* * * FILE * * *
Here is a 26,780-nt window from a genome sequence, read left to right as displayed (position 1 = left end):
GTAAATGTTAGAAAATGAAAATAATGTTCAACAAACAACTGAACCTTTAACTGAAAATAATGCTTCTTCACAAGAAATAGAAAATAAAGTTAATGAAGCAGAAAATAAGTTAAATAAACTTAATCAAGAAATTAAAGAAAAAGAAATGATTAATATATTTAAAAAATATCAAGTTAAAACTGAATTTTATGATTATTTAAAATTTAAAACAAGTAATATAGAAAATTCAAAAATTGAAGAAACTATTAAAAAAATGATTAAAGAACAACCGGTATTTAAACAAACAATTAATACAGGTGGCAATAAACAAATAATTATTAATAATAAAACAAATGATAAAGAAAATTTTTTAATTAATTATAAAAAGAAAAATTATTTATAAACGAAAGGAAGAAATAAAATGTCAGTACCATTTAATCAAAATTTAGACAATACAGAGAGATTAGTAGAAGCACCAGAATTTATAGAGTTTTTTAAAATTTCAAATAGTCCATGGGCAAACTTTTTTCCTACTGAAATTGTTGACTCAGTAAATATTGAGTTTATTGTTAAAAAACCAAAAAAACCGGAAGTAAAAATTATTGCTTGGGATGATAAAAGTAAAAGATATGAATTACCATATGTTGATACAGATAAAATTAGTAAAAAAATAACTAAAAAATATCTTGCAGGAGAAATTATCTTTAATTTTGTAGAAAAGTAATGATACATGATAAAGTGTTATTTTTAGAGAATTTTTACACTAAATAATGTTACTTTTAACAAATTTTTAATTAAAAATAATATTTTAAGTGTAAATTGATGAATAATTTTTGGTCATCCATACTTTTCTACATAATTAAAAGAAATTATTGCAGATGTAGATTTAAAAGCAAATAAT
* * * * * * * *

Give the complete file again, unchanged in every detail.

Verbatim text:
Here is a 26,780-nt window from a genome sequence, read left to right as displayed (position 1 = left end):
GTAAATGTTAGAAAATGAAAATAATGTTCAACAAACAACTGAACCTTTAACTGAAAATAATGCTTCTTCACAAGAAATAGAAAATAAAGTTAATGAAGCAGAAAATAAGTTAAATAAACTTAATCAAGAAATTAAAGAAAAAGAAATGATTAATATATTTAAAAAATATCAAGTTAAAACTGAATTTTATGATTATTTAAAATTTAAAACAAGTAATATAGAAAATTCAAAAATTGAAGAAACTATTAAAAAAATGATTAAAGAACAACCGGTATTTAAACAAACAATTAATACAGGTGGCAATAAACAAATAATTATTAATAATAAAACAAATGATAAAGAAAATTTTTTAATTAATTATAAAAAGAAAAATTATTTATAAACGAAAGGAAGAAATAAAATGTCAGTACCATTTAATCAAAATTTAGACAATACAGAGAGATTAGTAGAAGCACCAGAATTTATAGAGTTTTTTAAAATTTCAAATAGTCCATGGGCAAACTTTTTTCCTACTGAAATTGTTGACTCAGTAAATATTGAGTTTATTGTTAAAAAACCAAAAAAACCGGAAGTAAAAATTATTGCTTGGGATGATAAAAGTAAAAGATATGAATTACCATATGTTGATACAGATAAAATTAGTAAAAAAATAACTAAAAAATATCTTGCAGGAGAAATTATCTTTAATTTTGTAGAAAAGTAATGATACATGATAAAGTGTTATTTTTAGAGAATTTTTACACTAAATAATGTTACTTTTAACAAATTTTTAATTAAAAATAATATTTTAAGTGTAAATTGATGAATAATTTTTGGTCATCCATACTTTTCTACATAATTAAAAGAAATTATTGCAGATGTAGATTTAAAAGCAAATAAT